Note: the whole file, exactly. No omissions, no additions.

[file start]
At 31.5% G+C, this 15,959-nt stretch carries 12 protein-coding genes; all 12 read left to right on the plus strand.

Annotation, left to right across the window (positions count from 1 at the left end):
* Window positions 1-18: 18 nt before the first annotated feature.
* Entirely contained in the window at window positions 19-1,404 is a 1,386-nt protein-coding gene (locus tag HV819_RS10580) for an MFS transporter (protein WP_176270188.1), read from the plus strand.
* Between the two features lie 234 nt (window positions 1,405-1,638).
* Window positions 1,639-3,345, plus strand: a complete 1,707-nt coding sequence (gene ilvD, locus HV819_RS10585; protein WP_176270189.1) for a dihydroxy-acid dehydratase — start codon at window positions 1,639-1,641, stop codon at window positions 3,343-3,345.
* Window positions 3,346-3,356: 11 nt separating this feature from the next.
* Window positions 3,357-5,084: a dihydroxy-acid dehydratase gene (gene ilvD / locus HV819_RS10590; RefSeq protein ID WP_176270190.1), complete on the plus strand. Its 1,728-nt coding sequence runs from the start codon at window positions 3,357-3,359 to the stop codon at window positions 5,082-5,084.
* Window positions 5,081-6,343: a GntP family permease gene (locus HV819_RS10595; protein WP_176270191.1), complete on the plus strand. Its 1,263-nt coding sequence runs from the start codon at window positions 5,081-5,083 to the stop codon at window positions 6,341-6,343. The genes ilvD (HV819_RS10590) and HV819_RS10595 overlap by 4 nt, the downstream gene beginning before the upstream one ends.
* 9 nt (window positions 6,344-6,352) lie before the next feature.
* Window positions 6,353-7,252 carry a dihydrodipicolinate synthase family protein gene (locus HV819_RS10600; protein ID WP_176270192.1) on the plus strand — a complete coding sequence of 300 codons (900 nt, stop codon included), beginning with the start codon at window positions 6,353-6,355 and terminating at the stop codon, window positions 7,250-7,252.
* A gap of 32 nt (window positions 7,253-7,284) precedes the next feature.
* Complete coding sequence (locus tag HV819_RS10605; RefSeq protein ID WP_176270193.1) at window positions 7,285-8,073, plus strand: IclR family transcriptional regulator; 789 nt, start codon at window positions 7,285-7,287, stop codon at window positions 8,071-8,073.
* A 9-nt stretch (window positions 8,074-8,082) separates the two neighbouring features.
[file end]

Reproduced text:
At 31.5% G+C, this 15,959-nt stretch carries 12 protein-coding genes; all 12 read left to right on the plus strand.

Annotation, left to right across the window (positions count from 1 at the left end):
* Window positions 1-18: 18 nt before the first annotated feature.
* Entirely contained in the window at window positions 19-1,404 is a 1,386-nt protein-coding gene (locus tag HV819_RS10580) for an MFS transporter (protein WP_176270188.1), read from the plus strand.
* Between the two features lie 234 nt (window positions 1,405-1,638).
* Window positions 1,639-3,345, plus strand: a complete 1,707-nt coding sequence (gene ilvD, locus HV819_RS10585; protein WP_176270189.1) for a dihydroxy-acid dehydratase — start codon at window positions 1,639-1,641, stop codon at window positions 3,343-3,345.
* Window positions 3,346-3,356: 11 nt separating this feature from the next.
* Window positions 3,357-5,084: a dihydroxy-acid dehydratase gene (gene ilvD / locus HV819_RS10590; RefSeq protein ID WP_176270190.1), complete on the plus strand. Its 1,728-nt coding sequence runs from the start codon at window positions 3,357-3,359 to the stop codon at window positions 5,082-5,084.
* Window positions 5,081-6,343: a GntP family permease gene (locus HV819_RS10595; protein WP_176270191.1), complete on the plus strand. Its 1,263-nt coding sequence runs from the start codon at window positions 5,081-5,083 to the stop codon at window positions 6,341-6,343. The genes ilvD (HV819_RS10590) and HV819_RS10595 overlap by 4 nt, the downstream gene beginning before the upstream one ends.
* 9 nt (window positions 6,344-6,352) lie before the next feature.
* Window positions 6,353-7,252 carry a dihydrodipicolinate synthase family protein gene (locus HV819_RS10600; protein ID WP_176270192.1) on the plus strand — a complete coding sequence of 300 codons (900 nt, stop codon included), beginning with the start codon at window positions 6,353-6,355 and terminating at the stop codon, window positions 7,250-7,252.
* A gap of 32 nt (window positions 7,253-7,284) precedes the next feature.
* Complete coding sequence (locus tag HV819_RS10605; RefSeq protein ID WP_176270193.1) at window positions 7,285-8,073, plus strand: IclR family transcriptional regulator; 789 nt, start codon at window positions 7,285-7,287, stop codon at window positions 8,071-8,073.
* A 9-nt stretch (window positions 8,074-8,082) separates the two neighbouring features.